As fuel costs continue to rise and environmental regulations relating to small engines continue to become more restrictive, homeowners are looking for ways to incorporate new technology to care for their lawns.
Initially, this movement took the form of electrically powered lawnmowers. While effective, most first generation electric mowers had to use an electrical cord connected to an outlet. This reduced their functionality as well as consumer appeal.
Fortunately, with the development of high capacity lithium-ion and sealed lead acid battery technology, electric mowers are now capable of complete stand alone operation, and provide the homeowner with a high level of convenience and performance.
Benefits And Capabilities
Most cordless mowers either use rechargeable 24 or 36 volt electrical systems, allowing the homeowner the ability to mow up to 1/3 of an acre per charge depending on grass height. Mowers that have removable batteries offer additional convenience in that multiple batteries can be used, so when one battery is depleted, a fully charged spare can be used while the first battery is charged.
Electrically powered mowers need no engine maintenance such as oil or air filter changes and do not require the storage of flammable gasoline.
Since electric mowers do not use internal combustion engines, emissions are negligible and noise is cut roughly in half. In short, they offer a high level of convenience for the not so mechanically talented homeowner. Unfortunately, since cordless mowers are still a rarity, when something does go wrong, it can be difficult to find service.
Need Help With Your Lawn?
The biggest mistake that a homeowner can make is buy buying based on voltage alone. Higher voltages does not mean a better mower. Often in actual testing 24V models will out cut and outperform 36V or 60V models.
It should be noted that run times specified by manufacturers are based on a new battery. As batteries age, they lose storage capacity and will take longer to charge. As a result, the new mower capable of running an hour and recharging overnight may only run for 45 minutes and take a full day to charge after the battery ages.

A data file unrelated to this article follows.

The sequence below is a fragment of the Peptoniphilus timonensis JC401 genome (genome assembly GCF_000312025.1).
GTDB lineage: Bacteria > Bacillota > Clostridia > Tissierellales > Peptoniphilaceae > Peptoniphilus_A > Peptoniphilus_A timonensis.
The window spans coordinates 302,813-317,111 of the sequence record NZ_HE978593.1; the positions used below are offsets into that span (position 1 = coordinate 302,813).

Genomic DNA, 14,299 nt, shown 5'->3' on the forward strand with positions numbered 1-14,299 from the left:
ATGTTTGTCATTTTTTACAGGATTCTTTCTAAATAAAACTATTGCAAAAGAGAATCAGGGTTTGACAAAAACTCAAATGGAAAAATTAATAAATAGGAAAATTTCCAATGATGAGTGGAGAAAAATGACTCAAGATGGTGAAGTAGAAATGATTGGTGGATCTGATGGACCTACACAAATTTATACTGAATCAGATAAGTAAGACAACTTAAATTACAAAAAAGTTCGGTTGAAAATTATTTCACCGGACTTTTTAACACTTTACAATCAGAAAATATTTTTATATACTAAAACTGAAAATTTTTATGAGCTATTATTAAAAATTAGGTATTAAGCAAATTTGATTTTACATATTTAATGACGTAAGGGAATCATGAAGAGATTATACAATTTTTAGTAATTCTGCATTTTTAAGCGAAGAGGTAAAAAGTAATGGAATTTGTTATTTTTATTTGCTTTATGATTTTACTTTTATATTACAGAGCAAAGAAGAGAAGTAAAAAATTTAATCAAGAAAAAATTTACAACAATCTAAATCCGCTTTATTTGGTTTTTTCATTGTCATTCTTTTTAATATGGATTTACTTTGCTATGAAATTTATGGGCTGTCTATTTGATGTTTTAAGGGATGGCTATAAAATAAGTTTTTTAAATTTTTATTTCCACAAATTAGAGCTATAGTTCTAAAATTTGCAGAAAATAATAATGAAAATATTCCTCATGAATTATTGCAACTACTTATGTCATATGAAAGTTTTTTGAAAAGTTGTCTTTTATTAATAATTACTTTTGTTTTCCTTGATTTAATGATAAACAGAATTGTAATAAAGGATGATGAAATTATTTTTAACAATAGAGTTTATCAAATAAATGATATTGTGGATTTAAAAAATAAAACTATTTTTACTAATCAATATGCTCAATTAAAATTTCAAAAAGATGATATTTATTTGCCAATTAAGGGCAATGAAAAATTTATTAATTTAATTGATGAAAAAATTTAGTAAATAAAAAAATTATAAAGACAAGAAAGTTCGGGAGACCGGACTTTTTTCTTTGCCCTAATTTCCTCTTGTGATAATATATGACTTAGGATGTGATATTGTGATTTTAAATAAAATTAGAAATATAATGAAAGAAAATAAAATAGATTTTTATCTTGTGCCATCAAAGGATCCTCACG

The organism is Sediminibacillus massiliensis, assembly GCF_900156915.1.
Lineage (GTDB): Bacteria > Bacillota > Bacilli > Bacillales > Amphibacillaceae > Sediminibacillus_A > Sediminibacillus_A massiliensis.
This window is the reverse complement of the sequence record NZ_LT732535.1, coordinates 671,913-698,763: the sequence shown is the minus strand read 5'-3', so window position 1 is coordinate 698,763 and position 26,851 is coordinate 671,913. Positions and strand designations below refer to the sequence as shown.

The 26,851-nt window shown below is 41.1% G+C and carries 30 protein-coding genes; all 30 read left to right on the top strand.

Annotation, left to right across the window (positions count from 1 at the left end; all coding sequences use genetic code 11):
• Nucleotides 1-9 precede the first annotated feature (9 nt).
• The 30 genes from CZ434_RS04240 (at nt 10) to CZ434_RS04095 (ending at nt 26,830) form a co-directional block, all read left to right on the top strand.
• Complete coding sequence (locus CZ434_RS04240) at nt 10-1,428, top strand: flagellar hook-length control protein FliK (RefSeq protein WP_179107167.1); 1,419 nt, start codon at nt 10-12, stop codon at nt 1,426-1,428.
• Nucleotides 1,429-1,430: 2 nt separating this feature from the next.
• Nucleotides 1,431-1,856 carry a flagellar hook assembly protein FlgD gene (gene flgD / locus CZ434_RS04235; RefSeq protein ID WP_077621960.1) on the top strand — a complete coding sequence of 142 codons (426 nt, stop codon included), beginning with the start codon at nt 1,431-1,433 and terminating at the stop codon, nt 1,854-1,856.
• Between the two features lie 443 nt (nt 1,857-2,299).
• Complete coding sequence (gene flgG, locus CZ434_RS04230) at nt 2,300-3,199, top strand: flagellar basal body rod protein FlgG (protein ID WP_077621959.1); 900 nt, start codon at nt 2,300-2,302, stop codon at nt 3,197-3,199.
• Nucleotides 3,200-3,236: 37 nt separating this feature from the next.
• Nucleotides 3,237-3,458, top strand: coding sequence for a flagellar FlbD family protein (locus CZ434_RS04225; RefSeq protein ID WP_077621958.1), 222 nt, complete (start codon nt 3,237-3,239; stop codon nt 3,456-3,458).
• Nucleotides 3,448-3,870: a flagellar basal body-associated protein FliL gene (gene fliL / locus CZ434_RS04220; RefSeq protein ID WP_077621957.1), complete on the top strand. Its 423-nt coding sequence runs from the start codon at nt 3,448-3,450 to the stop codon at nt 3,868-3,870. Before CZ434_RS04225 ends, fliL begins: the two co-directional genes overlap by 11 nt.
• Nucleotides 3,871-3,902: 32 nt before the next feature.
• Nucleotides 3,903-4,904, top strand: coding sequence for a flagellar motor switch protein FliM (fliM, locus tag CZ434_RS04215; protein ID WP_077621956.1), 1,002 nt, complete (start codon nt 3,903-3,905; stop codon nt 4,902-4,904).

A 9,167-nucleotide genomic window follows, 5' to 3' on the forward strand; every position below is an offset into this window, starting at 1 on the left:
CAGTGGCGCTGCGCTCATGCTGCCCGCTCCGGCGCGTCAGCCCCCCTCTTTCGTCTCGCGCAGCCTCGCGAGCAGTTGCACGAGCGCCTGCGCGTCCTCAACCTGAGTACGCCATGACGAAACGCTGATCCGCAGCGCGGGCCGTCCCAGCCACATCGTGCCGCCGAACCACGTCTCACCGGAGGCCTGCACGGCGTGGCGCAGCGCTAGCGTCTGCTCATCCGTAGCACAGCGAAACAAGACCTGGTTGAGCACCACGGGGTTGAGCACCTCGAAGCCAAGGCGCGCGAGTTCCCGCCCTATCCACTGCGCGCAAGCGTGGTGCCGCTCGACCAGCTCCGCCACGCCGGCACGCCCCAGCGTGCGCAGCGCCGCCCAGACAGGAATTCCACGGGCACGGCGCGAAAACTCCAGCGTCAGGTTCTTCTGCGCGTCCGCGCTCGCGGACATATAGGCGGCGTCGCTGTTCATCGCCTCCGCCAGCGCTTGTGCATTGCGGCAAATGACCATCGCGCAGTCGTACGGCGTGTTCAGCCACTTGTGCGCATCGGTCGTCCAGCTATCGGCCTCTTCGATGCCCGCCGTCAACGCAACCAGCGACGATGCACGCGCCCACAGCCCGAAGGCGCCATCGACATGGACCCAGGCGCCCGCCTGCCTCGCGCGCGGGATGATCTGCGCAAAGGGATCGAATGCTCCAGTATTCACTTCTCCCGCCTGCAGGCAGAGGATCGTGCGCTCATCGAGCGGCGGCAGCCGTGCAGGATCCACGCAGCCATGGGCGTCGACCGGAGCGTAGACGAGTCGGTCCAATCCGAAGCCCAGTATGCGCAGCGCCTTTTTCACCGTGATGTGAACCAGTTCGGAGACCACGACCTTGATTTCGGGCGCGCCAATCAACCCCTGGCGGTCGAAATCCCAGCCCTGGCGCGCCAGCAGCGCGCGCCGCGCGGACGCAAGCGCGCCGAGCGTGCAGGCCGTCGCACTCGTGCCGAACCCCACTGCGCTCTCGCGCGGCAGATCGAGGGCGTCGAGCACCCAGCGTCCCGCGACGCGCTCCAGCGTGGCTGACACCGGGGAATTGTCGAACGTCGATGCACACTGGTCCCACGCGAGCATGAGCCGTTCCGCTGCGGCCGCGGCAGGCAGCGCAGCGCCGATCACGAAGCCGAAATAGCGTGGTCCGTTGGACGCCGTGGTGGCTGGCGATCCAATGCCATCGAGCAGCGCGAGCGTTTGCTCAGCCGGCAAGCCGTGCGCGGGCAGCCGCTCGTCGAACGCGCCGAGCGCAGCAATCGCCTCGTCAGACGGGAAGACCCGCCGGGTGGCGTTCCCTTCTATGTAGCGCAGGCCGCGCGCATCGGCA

Battery aging is greatly affected by storage and battery maintenance. The battery should not be stored in the off season in a cold garage or outbuilding and should be trickle charged when not in use.
Manufacturers have been able to supply a wide variety of options to make cordless lawn mowers competitive with conventional models. Almost every manufacturer offers models that feature bagging and mulching capabilities, and most models have adjustable cutting heights up to over 3 inches with deck widths in the 19 to 24 inch range.
All models feature some sort of battery gauge and fault protection in the event the motor enters a fault condition (such as a stall). Unfortunately, the self propelled cordless electric lawnmower is still a thing of legend.
Manufacturers To Look For
Three manufacturers currently stand out as being leaders in area of cordless electric mowers. Neuton, Earthwise and Black and Decker offer a total of 7 models to choose from. The mowers cost in the $350 to $450 price range depending on voltage and features, which is around twice the cost of a comparable gasoline lawnmower.
Generally, reviews have been positive for all the mowers tested once the limitations of a rechargeable battery driven device are understood. But it seems the “neatness” factor largely trumps the shortcomings of cordless electric lawnmowers.
Quick Glance: the Pros and Cons of Electric Mowers
In comparing electric cordless mowers to conventional gas mowers, the following pros and cons must be considered:
- Low maintenance
- Zero emissions
- Short cutting time
- Service can be difficult to find